Support for Caregivers

Your role as a caregiver encompasses many aspects of care

As a caregiver, you are a vital resource to your loved one. You are the one that will know best what is going on with them. But you also need support duringAs a caregiver, you are a part of the cancer care team. Members of the care team include other family and friends, and the medical team in charge of treatment. You may find yourself working closely with the medical care team, and may do things like: giving drugs, managing side effects, reporting problems, keeping friends and family informed, and helping determine whether treatments are working.

Caregivers often find themselves keeping track of prescriptions, tests to be done, and communicating with doctors and nurses. They are often the ones who are keeping things organized, preventing any mix-ups and keeping track of paperwork.

As a caregiver, you are a vital resource to your loved one. You are the one that will know best what is going on with them. During appointments, ask questions and take notes, learn who the care team is and how to contact them. Your loved one will need your help to find the right support and the information they need.

Caregiver responsibilities include day-to-day care, too

In addition to providing help with medical appointments and care, caregivers also provide help with daily activities.

This can include:

  • Taking care of grocery shopping and meal preparation
  • Making sure your loved one is eating
  • Ensuring medicine is being taken on time
  • Bathe and ensuring other personal care needs are being met
  • Take care of household chores and cleaning
  • Make sure any bills are being paid
  • Provide transportation to and from doctor’s appointments, tests, and treatment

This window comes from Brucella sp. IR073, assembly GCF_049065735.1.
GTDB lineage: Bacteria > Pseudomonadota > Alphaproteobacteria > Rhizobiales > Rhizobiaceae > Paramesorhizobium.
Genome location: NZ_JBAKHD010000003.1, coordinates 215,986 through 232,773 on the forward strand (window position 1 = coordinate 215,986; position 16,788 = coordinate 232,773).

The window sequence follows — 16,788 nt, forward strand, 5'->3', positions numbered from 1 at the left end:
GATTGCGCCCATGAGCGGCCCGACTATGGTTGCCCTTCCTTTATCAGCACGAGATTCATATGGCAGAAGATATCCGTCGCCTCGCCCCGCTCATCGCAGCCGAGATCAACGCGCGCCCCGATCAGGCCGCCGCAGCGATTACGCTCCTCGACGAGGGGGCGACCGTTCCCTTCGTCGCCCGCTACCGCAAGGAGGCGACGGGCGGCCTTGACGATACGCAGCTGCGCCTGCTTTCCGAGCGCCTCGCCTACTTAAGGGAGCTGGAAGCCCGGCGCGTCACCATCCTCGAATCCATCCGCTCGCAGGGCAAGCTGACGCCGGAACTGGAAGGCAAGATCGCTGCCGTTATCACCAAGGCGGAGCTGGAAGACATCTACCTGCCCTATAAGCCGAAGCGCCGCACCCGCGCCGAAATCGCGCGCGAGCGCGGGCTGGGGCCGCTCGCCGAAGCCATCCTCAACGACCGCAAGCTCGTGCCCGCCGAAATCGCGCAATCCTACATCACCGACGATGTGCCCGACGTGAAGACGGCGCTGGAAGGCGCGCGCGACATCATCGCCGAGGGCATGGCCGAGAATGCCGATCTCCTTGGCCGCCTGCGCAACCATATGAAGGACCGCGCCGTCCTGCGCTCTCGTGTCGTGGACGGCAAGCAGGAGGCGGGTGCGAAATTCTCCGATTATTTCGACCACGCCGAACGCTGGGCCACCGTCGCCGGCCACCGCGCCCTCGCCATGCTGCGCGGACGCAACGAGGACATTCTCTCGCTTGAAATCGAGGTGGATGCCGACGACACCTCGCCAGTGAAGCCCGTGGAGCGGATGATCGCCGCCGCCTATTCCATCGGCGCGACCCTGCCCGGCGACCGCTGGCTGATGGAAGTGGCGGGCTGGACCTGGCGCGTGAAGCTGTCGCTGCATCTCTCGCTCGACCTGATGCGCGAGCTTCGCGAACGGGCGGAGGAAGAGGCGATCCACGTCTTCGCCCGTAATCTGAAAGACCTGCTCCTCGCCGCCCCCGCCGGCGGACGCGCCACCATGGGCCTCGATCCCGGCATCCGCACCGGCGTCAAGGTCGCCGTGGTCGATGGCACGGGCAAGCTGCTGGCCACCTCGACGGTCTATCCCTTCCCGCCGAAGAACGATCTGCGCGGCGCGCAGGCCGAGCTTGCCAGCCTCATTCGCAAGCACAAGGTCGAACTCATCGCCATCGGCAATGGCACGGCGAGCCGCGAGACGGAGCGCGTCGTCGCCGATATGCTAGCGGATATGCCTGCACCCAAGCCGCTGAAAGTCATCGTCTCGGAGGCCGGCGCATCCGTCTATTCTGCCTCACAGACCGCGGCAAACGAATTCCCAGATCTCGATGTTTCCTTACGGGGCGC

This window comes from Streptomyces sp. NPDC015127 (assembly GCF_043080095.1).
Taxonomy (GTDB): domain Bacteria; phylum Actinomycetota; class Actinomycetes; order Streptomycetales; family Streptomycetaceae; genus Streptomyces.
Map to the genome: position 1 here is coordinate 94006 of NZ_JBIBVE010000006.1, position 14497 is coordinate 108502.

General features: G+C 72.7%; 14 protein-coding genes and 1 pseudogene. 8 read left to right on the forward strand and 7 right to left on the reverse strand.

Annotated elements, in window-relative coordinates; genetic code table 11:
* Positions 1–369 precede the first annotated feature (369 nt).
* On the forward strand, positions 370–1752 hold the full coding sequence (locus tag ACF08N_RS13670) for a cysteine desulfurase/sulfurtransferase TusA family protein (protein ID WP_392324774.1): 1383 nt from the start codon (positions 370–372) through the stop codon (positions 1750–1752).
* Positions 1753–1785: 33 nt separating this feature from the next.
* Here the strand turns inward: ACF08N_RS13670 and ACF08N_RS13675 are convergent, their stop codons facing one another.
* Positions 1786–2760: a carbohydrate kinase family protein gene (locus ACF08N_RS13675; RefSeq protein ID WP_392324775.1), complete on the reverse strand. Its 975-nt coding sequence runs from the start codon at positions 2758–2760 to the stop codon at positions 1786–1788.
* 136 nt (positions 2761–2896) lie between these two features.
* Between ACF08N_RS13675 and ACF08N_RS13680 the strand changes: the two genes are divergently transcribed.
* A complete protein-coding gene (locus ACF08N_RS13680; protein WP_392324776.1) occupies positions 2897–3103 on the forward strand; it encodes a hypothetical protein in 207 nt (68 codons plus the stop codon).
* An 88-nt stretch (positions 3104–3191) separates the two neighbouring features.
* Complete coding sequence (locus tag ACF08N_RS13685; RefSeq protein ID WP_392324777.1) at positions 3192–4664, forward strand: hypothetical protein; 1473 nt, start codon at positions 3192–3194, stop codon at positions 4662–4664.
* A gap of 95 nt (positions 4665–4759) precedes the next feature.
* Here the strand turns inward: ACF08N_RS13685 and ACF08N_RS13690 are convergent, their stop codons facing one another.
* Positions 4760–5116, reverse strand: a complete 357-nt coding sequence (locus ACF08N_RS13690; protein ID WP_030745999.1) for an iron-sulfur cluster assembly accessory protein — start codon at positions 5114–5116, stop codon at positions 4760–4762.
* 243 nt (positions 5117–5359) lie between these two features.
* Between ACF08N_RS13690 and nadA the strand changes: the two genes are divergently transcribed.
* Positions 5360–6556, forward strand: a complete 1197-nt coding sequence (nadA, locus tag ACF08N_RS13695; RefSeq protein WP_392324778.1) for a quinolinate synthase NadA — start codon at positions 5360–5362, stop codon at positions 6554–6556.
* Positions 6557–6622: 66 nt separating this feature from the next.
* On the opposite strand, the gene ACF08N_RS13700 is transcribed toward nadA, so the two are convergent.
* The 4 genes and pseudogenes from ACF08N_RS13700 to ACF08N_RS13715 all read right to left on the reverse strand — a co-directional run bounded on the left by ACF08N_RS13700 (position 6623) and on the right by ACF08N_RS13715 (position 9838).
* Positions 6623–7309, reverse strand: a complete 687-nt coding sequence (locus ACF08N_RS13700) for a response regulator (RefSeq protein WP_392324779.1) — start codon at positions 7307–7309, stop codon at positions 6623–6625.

• Take care of any medical problems at home, coordinate cancer care, and determine when to contact health professionals for new problems.

As a caregiver, you also need time to care for yourself

While much of your time may be taken up in the care of your loved one, it’s important to also ensure you are caring for your own needs. While you may feel a little selfish, thinking about yourself will help you get through tough times. By taking care of yourself, you can be a better, more effective caregiver.

As a caregiver, you may experience a range of emotions, and periods of stress, anxiety, depression, and frustration. You may feel angry, guilty, alone, afraid, and/or sad.

If you feel any of the following, you may be experiencing stress:

  • Feeling tired all the time
  • Getting sick more than usual
  • Not sleeping enough
  • No longer enjoying hobbies or activities you once did
  • Withdrawing from people
  • Feeling impatient, irritable, or forgetful

In the case that you are feeling constant stress, it’s important that you seek help from others. It may become necessary to hire help, either someone to help with the care of your loved one or people to help with chores, errands, or childcare. You may also be able to ask help from friends and family. If you are religious or a part of a community group, you may find people who are willing to help out. If they offer, accept help and assign specific tasks that will lighten your load.

Take some time for yourself as well. Spend time with other people you care about or do something you enjoy doing. Taking a break to support your own needs is crucial for your wellbeing. If you find yourself struggling with bouts of anger or frustration, try to express your emotions in a positive way. Talk through feelings with friends, exercises, or start a journal as an outlet for frustrations.